Vivekananda’s pluralism was somewhat marred by his denial of autonomy to Buddhism in relation to Hinduism. Further, his attempts to project Hinduism as a universalistic religion forced him to speak within a hierarchic framework of argument that had Hinduism, or at least his projection of it, at the top. He did not adequately address the question of whether an agreement between various religious traditions was a precondition for religious harmony. What Vivekananda also did not openly acknowledge was that even a dialogic openness between religions or admitting that they all pointed to the same God did not necessarily mean that all religions were, in essence, the same.

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In substance, his addresses at the parliament were more enthused by a buoyant patriotism than a religious re-statement. This was true of most delegates from colonised Asia. Even on his first visit to the USA in 1883, Protap Chunder Mozoomdar (a leader of the Hindu reform movement) accused the West of misjudging India and Indians: ‘[W] hat the Occidental mind does not understand, it sets down to mysticism…you have no experience to give us but plenty of theories and criticisms’. In 1893 itself, a paper by author and social reformer Manilal Nanubhai Dwivedi countered presumptions in Western Christianity by suggesting that Biblical chronology itself was untenable in the light of science.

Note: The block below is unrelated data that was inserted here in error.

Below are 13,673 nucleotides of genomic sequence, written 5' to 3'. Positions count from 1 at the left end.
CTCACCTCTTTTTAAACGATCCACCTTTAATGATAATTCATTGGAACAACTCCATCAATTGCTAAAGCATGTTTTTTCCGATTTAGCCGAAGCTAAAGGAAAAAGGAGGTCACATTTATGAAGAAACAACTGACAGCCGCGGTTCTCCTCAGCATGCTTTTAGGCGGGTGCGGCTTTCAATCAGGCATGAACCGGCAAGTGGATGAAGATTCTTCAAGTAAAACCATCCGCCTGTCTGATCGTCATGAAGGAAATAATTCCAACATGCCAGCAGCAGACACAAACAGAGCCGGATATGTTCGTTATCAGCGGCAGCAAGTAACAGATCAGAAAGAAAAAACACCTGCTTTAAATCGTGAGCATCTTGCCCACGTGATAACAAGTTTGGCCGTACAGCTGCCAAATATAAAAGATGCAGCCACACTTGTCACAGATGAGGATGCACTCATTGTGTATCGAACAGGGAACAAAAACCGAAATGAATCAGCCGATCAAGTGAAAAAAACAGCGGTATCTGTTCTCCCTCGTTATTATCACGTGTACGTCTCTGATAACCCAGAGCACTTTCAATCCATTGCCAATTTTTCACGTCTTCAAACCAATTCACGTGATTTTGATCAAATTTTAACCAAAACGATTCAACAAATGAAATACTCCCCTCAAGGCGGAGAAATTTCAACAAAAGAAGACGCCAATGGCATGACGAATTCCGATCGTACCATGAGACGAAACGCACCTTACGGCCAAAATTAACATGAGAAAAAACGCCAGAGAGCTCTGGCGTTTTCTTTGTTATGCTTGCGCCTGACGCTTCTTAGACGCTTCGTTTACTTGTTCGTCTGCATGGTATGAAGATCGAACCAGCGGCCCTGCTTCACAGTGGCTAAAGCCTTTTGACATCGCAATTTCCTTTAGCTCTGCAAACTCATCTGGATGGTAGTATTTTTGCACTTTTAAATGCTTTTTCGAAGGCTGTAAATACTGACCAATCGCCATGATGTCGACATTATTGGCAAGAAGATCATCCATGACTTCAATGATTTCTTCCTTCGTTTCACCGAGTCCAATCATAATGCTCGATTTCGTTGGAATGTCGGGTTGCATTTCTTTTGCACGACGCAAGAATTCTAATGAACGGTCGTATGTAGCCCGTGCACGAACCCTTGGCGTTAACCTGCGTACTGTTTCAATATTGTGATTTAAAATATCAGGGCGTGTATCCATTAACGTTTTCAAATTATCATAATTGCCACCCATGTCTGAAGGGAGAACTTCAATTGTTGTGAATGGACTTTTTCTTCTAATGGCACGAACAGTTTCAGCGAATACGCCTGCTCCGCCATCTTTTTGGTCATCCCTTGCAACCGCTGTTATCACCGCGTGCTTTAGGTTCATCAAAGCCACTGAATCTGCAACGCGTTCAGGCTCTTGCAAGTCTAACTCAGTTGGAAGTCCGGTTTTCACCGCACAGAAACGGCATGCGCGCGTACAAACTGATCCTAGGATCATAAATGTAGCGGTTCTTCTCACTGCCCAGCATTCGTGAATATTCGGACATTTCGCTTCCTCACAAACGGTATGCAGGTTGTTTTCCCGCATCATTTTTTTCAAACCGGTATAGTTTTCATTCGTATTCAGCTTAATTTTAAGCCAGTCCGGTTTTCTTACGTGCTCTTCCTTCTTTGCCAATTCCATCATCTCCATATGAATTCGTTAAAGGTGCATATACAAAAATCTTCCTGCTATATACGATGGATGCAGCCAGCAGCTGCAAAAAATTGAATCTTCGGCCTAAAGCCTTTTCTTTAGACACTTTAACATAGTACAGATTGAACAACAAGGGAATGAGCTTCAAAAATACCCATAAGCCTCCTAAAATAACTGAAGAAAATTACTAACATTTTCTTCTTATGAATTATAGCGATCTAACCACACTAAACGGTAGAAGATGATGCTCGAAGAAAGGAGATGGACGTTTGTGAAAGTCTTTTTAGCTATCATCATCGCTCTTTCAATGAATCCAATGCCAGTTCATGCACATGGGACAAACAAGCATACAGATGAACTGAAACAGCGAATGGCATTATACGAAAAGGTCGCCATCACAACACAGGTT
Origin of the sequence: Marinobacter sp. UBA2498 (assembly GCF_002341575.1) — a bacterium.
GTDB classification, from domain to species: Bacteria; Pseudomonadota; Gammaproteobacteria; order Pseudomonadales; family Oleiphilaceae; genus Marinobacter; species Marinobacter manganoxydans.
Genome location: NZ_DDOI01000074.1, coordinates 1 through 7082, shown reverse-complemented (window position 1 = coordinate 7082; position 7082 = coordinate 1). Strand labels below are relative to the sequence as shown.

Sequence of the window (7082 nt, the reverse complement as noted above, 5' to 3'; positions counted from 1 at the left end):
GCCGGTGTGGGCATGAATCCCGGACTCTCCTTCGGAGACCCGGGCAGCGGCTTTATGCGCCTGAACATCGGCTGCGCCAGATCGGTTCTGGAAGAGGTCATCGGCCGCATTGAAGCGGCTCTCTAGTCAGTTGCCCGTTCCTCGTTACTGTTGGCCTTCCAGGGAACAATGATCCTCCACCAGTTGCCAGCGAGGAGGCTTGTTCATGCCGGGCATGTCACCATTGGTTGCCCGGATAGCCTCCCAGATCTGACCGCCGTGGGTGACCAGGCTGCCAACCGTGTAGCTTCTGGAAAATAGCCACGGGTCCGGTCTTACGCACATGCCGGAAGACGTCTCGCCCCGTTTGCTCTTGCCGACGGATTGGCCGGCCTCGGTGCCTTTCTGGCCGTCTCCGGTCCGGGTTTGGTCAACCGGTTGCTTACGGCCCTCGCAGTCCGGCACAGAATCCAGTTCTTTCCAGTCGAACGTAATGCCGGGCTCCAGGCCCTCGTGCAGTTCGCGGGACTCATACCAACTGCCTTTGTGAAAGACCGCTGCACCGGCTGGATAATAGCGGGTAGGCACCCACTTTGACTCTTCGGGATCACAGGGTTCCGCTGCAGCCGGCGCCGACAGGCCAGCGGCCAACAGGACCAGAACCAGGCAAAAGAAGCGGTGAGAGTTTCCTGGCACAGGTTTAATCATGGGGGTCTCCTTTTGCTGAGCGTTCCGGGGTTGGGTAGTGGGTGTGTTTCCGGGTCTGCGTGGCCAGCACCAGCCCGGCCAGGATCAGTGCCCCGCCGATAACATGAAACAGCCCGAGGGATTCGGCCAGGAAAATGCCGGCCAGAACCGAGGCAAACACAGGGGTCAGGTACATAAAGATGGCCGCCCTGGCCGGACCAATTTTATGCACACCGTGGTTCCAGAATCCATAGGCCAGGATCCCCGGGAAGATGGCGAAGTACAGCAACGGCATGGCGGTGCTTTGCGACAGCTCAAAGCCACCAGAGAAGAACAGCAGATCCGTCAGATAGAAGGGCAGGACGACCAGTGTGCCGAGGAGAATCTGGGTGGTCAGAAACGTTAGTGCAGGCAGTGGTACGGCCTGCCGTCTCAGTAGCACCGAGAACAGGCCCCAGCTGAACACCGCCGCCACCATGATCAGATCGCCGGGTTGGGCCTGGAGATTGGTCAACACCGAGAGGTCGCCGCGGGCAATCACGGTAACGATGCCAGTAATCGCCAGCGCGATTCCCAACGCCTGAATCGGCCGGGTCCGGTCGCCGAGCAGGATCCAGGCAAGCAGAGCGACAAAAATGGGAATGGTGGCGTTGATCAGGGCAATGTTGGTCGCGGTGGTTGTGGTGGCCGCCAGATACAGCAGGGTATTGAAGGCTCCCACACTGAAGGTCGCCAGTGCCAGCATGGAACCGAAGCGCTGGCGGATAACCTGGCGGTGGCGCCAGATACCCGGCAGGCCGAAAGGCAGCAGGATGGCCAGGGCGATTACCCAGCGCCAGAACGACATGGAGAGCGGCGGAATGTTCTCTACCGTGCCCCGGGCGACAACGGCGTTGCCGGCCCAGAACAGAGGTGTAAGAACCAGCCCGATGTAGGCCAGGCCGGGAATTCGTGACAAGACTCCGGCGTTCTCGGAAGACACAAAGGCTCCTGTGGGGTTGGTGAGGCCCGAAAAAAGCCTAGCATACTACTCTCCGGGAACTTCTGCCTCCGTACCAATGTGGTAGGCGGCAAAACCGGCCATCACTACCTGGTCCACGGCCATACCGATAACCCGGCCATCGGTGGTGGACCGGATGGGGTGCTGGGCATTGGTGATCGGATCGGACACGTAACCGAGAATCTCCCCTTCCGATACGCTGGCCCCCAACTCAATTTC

On occasion, Vivekananda’s patriotism got the better of his sense of historical objectivity. Two such instances are found in his opening address itself: when he identifies Hinduism as the ‘mother of all religions’, and when he wrongly claims that the Hindus produced the earliest order of monastics, which is more correctly associated with Buddhism.

In hindsight, Vivekananda’s popularity at Chicago may be attributed to several factors. First, there was undoubtedly the charisma of the man himself. Second, some of his statements fed into the contemporary American psyche. His point about the perfectibility of man proved attractive to a young nation that was greatly attuned to notions of success and power. Similarly, his critique of doctrinal Christianity came at a time when the American mind was growing disenchanted with such ideas.

While there was much patriotic jubilation in India following Vivekananda’s success in America, it is often overlooked that on his return to India, the much-acclaimed swami was denied access to the Dakshineswar Temple complex, where he often visited his guru, Sri Ramakrishna Paramahamsa. Reportedly, this was done on the grounds that he had suffered a fall from ritual purity when he crossed the sea. Others contested the idea of a Kayastha representing ‘high Hinduism’, a right reserved only for Brahmins. Such conflicting perceptions remain an unsavoury aspect of the events of 1893. It would appear as though an otherwise proud and grateful nation also revealed moments of cultural amnesia and ingratitude.

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[1] I make it a point to mention this here since the intention and substance of Vivekananda’s speeches at Chicago were otherwise quite patriotic.

[2] A popular, non-sectarian cult that took birth in eighteenth-century Bengal, known for its rebuttal of high Hinduism and free gender mixing among members.

[3] This is made clear in the very first speech on September 11 when he said, ‘We believe not only in universal toleration but we accept all religions as true’. ‘Swami Vivekananda’s Speeches at the Parliament of Religions, Chicago, 1893,’, n.d., accessed on September 9, 2019,….